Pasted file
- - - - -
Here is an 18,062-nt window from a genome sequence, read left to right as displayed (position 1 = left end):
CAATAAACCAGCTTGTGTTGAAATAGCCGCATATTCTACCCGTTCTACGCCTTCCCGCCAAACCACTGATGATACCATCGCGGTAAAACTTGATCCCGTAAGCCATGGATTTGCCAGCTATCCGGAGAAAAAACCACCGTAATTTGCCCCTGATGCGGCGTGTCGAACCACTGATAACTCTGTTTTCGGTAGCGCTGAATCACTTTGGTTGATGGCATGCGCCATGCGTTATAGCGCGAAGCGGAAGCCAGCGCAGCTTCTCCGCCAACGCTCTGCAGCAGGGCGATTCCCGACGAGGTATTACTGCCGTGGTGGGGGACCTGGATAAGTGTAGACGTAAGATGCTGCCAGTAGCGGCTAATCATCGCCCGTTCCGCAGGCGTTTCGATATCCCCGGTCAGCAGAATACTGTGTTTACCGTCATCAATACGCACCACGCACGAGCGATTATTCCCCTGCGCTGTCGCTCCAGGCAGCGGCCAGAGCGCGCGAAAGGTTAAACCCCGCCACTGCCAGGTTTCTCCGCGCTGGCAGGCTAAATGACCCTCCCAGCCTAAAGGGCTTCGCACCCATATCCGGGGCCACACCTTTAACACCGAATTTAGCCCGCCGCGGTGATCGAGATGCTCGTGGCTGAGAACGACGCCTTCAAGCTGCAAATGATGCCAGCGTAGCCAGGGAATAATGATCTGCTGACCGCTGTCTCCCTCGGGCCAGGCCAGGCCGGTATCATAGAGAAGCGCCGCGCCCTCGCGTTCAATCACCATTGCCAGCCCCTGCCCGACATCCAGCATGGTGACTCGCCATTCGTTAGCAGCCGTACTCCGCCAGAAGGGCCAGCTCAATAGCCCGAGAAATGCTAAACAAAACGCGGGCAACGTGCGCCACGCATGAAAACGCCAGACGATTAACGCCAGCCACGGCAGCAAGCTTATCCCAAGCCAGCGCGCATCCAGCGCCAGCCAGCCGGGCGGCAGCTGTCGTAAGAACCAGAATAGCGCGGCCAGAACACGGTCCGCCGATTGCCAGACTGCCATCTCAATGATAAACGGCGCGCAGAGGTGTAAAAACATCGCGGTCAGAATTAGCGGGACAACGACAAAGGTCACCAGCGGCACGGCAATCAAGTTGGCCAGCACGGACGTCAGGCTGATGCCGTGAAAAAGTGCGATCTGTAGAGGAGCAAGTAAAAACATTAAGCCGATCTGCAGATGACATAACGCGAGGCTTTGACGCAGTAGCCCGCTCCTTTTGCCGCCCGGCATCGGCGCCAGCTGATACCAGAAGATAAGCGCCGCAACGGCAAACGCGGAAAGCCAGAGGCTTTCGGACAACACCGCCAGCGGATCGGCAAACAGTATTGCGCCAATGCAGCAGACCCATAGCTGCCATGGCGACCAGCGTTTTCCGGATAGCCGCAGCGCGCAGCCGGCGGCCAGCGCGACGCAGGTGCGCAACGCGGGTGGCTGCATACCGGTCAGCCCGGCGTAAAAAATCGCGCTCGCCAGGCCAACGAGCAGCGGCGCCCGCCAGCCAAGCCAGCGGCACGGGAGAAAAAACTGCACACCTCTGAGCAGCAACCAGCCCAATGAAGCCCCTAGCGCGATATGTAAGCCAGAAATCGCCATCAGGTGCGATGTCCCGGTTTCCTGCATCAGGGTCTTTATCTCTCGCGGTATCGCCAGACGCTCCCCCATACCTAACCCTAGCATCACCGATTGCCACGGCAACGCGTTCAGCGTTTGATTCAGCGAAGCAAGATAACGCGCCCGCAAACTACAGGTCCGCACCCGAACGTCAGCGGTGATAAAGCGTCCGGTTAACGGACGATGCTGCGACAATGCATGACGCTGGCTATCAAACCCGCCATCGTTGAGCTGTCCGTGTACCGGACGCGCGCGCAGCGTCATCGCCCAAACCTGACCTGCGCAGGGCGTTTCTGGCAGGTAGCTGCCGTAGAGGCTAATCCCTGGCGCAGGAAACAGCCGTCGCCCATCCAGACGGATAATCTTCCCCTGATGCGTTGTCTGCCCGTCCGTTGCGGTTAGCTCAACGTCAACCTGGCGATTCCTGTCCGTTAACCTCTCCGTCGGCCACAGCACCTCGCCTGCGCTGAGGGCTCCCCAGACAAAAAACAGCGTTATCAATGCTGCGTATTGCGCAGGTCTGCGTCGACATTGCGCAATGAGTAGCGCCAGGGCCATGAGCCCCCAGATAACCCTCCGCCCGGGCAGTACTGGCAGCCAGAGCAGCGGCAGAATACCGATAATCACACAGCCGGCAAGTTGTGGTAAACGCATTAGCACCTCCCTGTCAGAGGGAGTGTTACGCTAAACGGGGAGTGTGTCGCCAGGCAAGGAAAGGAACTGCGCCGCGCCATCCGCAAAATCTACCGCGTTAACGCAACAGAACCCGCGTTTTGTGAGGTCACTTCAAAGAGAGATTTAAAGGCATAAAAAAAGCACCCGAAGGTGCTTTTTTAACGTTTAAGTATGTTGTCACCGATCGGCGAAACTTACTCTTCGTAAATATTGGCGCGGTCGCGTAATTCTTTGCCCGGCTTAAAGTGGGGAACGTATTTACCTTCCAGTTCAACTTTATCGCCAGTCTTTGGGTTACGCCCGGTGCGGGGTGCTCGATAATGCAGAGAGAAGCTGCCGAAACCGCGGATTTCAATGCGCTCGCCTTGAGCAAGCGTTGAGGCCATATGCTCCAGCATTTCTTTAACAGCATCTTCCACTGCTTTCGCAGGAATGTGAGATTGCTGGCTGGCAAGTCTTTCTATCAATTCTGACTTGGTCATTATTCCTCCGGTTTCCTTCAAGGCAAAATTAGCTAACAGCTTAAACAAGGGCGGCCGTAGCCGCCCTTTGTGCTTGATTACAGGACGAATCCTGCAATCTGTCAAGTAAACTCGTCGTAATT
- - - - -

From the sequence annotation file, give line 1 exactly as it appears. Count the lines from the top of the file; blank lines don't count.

Here is an 18,062-nt window from a genome sequence, read left to right as displayed (position 1 = left end):